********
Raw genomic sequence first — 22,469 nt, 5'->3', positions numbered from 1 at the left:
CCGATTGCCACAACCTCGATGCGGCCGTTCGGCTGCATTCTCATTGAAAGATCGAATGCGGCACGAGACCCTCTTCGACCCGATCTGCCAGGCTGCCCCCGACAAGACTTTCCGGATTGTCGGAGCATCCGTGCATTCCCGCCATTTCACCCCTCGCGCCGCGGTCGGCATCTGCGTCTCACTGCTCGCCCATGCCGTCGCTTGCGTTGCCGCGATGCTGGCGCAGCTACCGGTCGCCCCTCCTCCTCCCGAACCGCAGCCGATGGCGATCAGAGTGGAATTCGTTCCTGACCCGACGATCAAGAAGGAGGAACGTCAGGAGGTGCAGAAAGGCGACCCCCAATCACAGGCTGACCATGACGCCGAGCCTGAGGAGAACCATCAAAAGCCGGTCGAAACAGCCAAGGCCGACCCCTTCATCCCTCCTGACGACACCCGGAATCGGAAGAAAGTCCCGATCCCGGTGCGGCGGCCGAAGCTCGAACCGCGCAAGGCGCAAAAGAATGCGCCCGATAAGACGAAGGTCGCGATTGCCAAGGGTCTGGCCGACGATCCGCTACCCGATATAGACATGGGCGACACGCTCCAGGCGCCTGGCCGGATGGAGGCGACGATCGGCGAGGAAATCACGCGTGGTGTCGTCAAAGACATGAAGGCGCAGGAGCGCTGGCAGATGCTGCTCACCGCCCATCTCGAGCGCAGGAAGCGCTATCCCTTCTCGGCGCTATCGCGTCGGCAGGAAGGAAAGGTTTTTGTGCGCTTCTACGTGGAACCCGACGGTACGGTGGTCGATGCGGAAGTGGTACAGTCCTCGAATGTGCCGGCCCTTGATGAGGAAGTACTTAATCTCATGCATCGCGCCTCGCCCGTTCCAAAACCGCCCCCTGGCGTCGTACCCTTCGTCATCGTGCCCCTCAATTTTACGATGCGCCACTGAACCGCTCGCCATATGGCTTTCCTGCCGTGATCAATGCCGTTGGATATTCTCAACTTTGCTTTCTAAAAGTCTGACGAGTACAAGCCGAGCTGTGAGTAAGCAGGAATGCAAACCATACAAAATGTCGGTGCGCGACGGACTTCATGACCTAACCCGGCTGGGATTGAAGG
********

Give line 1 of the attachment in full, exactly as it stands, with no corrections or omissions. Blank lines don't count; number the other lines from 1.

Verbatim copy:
Raw genomic sequence first — 22,469 nt, 5'->3', positions numbered from 1 at the left: